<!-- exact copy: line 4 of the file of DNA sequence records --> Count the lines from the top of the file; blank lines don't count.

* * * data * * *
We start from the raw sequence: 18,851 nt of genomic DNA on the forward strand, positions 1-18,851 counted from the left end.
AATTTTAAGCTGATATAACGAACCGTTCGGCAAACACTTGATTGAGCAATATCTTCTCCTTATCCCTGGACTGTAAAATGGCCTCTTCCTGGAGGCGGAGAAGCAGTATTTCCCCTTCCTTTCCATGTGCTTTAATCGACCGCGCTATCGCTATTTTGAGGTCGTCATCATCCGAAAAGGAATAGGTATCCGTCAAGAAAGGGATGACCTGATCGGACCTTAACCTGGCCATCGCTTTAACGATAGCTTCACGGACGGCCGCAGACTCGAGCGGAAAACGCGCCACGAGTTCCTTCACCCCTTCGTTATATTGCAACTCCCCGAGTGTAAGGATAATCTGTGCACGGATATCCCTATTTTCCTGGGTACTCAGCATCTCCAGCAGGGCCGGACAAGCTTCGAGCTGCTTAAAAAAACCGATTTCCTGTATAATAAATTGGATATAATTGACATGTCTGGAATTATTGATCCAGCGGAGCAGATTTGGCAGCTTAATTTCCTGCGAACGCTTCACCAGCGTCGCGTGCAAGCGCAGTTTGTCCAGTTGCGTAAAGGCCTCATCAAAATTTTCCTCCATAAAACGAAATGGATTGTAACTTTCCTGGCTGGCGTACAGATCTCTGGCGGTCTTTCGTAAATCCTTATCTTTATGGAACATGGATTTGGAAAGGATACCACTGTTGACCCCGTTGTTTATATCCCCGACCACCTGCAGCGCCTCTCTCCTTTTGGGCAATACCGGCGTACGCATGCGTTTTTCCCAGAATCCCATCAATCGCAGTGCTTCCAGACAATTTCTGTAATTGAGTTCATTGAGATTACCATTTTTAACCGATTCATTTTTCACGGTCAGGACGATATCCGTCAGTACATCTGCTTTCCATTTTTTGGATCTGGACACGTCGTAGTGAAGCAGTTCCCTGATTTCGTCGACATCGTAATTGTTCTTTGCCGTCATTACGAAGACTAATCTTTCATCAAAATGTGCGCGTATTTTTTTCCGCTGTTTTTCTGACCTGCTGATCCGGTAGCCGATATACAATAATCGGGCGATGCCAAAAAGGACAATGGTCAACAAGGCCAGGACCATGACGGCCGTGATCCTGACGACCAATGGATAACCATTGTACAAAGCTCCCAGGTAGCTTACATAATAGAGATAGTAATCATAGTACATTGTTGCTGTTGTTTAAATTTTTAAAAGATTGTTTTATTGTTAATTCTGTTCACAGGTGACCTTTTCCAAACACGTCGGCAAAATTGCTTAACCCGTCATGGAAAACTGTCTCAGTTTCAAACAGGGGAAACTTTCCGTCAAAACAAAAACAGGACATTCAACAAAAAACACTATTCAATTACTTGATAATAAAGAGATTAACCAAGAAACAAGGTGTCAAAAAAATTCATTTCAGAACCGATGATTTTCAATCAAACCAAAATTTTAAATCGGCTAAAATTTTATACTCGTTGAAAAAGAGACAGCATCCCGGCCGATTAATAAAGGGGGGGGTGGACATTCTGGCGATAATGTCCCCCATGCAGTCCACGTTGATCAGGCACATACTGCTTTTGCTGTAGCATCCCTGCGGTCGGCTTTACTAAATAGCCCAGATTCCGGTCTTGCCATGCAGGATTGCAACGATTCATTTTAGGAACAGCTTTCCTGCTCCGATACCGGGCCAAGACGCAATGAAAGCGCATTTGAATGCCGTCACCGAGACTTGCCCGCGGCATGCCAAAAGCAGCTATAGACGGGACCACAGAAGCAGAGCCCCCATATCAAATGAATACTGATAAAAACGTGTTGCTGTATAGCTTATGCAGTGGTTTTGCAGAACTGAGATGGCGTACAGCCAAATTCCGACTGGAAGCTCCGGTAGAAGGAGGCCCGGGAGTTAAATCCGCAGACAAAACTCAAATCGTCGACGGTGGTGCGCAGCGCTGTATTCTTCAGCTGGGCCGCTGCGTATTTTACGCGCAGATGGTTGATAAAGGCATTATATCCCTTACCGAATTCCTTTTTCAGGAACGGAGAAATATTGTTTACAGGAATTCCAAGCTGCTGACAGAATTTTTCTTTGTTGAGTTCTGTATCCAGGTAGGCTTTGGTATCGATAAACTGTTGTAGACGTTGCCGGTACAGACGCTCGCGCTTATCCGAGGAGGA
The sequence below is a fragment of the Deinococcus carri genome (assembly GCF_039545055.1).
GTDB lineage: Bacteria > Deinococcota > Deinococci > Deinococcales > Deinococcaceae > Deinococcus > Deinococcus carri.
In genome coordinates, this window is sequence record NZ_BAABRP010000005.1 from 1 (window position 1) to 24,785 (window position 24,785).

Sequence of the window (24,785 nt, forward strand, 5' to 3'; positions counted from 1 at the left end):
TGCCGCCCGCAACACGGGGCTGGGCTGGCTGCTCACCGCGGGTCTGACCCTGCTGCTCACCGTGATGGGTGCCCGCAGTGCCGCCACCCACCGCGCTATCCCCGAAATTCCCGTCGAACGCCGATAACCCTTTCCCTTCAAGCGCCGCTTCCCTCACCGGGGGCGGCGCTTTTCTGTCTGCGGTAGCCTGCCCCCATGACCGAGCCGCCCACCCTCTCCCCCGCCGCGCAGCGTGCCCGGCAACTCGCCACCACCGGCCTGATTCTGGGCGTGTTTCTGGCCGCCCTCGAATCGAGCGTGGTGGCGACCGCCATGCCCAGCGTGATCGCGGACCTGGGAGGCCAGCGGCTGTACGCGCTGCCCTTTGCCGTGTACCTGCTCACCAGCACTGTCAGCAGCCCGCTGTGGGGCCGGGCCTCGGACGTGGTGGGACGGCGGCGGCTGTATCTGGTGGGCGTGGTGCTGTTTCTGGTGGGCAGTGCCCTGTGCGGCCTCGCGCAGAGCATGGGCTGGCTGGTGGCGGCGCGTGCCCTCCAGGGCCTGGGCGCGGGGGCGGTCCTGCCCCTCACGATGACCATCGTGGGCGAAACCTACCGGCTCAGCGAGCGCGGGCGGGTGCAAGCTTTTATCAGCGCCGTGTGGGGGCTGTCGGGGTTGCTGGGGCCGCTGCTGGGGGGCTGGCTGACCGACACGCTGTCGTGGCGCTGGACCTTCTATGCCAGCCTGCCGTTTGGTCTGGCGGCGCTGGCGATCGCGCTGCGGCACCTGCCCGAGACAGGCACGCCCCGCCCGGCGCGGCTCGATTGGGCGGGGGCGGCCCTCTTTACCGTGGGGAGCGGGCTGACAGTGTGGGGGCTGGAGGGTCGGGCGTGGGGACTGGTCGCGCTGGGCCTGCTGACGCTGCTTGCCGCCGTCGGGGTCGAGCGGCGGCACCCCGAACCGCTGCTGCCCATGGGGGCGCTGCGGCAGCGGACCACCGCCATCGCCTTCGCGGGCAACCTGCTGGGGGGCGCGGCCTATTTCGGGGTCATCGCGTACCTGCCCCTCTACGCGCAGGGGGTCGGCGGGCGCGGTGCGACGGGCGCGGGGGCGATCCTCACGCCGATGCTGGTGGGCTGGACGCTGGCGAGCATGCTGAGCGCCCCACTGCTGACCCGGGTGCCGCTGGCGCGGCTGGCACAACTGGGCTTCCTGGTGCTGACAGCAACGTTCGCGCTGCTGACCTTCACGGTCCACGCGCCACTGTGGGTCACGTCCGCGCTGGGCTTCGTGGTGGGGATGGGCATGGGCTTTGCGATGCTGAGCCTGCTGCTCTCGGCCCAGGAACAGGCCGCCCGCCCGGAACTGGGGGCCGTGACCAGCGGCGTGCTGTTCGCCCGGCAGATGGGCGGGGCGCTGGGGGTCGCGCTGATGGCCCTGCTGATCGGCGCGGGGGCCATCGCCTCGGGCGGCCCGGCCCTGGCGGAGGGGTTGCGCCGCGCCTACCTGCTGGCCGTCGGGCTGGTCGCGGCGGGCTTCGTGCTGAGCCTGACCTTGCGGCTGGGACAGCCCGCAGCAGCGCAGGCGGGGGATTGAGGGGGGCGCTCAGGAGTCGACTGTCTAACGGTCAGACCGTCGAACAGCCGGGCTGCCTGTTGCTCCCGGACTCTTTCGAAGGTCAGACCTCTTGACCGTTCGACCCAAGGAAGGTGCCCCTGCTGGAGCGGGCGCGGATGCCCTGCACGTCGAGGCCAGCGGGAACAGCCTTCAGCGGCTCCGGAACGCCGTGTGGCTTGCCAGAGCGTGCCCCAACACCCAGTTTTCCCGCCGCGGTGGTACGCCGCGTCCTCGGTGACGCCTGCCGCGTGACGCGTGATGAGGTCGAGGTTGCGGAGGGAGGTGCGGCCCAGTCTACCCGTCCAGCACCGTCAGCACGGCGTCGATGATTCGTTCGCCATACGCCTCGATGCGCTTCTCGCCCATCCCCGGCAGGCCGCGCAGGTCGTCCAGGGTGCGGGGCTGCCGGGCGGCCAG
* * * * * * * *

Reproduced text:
GTDB lineage: Bacteria > Deinococcota > Deinococci > Deinococcales > Deinococcaceae > Deinococcus > Deinococcus carri.